If she’s not wanting help

supporters-3

If she’s not wanting help or to admit there is a problem

[Adapted from: http://www.panda.org.au/images/stories/PDFs/Panda_FS8_HowtoHelptheMother.pdf ]

It may be hard for a new mother to admit that she’s going through a postpartum depression. With an emphasis on the joys and bliss of motherhood, our society doesn’t make it easy for mothers who don’t live up to the motherhood myth. New mothers will often put a lot of effort into convincing the world that they are doing fine, when, in fact, they are falling apart on the inside.

“I’m not getting any information. I’m supposed to be a mind reader. So, what does she need right now? I make my best guess and it’s almost always wrong.”

Here are some of the reasons why a new mom might not recognize that she is suffering from postpartum depression:

  • She doesn’t know what postpartum depression and anxiety is, and doesn’t know what the signs are.
  • She has an overwhelming need to be seen as a “good mother” and doesn’t want anyone to know that she is struggling.
  • She may not want to ask for help because of the stigma of mental illness
  • She doesn’t want to admit that she can’t “handle things.”
  • She may be horrified or ashamed by the thoughts that she is having, and feel that others will judge her harshly.
  • She explains away her struggle and thinks and hopes that things will improve on their own.
  • She may have tried to share her feelings with you, a family member, friend or doctor, and felt dismissed or judged.
  • She may be blaming you or someone else close to her for how she is feeling.
  • She has had previous bad experiences with health professionals.
  • She fears going on medication and thinks that would be the treatment if she were to ask for help.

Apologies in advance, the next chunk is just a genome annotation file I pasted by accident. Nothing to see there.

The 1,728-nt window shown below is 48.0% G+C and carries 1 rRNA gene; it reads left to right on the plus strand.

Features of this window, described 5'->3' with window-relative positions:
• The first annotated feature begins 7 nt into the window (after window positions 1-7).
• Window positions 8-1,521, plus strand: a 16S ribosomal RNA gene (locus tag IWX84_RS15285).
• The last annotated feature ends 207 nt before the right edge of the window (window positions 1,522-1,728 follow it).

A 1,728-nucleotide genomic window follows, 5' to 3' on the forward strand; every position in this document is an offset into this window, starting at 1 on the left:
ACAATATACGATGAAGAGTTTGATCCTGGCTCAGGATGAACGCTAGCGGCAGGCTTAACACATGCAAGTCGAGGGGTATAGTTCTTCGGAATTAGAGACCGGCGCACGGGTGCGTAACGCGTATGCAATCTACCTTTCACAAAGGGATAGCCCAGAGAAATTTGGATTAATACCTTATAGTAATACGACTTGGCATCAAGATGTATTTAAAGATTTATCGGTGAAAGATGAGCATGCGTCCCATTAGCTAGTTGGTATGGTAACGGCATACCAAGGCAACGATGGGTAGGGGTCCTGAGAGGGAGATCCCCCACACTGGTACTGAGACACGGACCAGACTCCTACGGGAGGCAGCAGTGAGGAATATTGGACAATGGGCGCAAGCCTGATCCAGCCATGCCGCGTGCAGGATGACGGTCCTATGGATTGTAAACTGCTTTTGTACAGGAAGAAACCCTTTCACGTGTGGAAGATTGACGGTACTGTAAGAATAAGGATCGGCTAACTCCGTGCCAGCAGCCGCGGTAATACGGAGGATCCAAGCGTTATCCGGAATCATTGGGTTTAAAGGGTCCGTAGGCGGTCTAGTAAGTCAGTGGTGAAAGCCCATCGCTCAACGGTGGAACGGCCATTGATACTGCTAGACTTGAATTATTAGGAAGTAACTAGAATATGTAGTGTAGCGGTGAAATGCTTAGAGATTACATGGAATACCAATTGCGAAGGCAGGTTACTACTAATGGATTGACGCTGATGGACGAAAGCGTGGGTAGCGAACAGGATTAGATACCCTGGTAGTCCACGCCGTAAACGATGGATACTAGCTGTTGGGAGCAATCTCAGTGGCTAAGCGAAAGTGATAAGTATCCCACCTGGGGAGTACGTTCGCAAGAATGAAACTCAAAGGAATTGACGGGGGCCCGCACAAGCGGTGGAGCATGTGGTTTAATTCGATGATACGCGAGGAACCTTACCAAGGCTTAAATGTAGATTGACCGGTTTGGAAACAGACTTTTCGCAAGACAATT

• She fears that her baby will be taken away if she isn’t coping.
  • She doesn’t know that help is available.

As someone close to her, you may be able to spot the signs, even if she appears to be doing well to the rest of the world.

It is important that she gets help. Left untreated, postpartum depression can get much worse.

The ongoing stress can cause marital breakdown and it also places her partner more at risk to suffer from postpartum depression. Untreated postpartum depression can have lasting effects on the whole family.

If you suspect that your loved one is suffering from postpartum depression, but she is reluctant to have a conversation about the topic, there are things that you can do:

  •  Educate yourself on postpartum depression and anxiety. This will give you insight as to what is going on with her and how to help.
  • Get support for yourself. Talk to a friend or family member about your experience. Call Pacific Post Partum Support Society—we are here for you as well.
  • Avoid making significant decisions during this time. Neither one of you is thinking clearly enough while one (or both) of you has PPD/A. Things will look different when stress is diminished.
  • Be patient and listen to her. Try to guide her to realize that she needs help. If she won’t listen to you, it can be very frustrating. Don’t take this frustration out on her; instead talk to a family member or friend about your feelings.
  • Trust your instincts. If you feel that she could be a danger to herself or the baby, contact a health care profession, a crisis line or, if needed, take her to the Emergency Department at the hospital.

Here are some tips on how to encourage her to honestly look at her feelings and to consider how she is coping:

  • Acknowledge how hard it is to be a new mother. Let her know that it’s normal to struggle.
  • Validate her feelings, even if they don’t seem right to you. (e.g., acknowledge her anxiety, even if the things she’s anxious about seem silly.)
  • Point out the little things that she is doing well; minimize the impact of her “failures.” (e.g., if she forgot to put wipes in the baby’s diaper bag, let her know that it’s not a big deal.)
  • Encourage her to share her feelings; make sure she doesn’t feel judged by you when she does.
  • Ask open-ended questions:
    • It seems like you’re not getting much sleep…?
    • This is an overwhelming time for all new parents, how are you feeling?
    • Lots of mothers have a difficult time. Everyone needs support, I’m wondering how you’re feeling and what I can do to support you…?
    • How has your experience been different from what you were expecting? Are there things about being a mom that you’re finding challenging?